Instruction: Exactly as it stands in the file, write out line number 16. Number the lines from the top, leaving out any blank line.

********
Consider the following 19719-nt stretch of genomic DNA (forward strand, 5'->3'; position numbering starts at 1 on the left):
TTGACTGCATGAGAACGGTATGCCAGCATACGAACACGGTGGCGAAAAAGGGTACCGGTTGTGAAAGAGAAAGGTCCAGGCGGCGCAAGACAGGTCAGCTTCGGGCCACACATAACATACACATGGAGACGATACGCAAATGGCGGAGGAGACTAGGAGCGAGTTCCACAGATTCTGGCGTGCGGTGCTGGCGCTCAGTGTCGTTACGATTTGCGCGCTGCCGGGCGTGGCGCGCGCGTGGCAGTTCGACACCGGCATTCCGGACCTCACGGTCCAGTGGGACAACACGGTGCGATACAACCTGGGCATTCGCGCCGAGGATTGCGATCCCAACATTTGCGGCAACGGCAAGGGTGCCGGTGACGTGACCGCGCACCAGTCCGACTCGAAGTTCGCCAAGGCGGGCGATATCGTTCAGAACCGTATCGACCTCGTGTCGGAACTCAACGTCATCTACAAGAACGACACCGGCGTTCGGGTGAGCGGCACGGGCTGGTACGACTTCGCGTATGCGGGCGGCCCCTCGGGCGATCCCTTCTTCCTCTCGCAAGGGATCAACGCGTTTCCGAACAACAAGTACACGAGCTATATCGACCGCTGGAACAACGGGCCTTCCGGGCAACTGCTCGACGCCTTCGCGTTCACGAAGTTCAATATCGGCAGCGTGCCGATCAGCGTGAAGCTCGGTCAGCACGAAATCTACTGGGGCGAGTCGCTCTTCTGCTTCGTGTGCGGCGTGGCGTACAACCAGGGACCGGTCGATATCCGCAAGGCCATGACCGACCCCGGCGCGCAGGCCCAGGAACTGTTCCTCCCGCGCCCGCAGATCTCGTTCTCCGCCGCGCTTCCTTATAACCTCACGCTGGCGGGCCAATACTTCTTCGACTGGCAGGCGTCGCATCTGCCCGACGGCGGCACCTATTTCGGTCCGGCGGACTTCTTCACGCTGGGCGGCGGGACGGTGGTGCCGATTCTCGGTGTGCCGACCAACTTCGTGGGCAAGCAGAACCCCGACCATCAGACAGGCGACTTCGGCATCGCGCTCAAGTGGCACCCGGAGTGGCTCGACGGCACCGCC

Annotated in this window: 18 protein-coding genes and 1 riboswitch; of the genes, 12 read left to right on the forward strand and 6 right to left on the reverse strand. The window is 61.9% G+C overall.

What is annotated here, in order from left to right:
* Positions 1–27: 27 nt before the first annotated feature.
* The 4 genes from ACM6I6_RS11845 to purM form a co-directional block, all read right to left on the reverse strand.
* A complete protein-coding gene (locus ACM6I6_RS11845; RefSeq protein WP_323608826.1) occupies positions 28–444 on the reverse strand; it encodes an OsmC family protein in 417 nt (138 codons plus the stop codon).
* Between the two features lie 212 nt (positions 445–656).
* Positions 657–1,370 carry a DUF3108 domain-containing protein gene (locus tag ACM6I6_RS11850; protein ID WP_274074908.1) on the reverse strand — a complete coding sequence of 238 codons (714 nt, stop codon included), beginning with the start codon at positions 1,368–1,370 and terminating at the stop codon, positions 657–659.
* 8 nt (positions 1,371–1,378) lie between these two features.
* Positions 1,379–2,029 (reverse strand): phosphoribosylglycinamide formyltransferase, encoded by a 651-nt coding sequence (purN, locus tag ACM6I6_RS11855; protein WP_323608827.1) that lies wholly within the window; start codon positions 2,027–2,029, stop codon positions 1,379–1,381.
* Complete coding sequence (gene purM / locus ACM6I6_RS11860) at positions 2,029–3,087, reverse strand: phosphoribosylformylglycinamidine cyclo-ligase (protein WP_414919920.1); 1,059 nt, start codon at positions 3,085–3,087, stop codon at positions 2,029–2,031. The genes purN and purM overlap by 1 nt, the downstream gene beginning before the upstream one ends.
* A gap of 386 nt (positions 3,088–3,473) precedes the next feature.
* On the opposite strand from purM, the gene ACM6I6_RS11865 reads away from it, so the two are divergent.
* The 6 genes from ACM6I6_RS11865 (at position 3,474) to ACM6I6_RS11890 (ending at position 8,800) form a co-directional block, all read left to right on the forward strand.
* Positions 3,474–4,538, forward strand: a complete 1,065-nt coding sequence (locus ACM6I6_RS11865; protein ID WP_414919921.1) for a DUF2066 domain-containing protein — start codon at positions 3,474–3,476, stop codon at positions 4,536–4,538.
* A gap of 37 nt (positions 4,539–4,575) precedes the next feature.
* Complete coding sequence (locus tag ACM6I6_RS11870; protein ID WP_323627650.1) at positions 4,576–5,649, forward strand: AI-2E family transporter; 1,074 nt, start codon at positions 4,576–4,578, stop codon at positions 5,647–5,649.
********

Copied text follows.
* Positions 3,474–4,538, forward strand: a complete 1,065-nt coding sequence (locus ACM6I6_RS11865; protein ID WP_414919921.1) for a DUF2066 domain-containing protein — start codon at positions 3,474–3,476, stop codon at positions 4,536–4,538.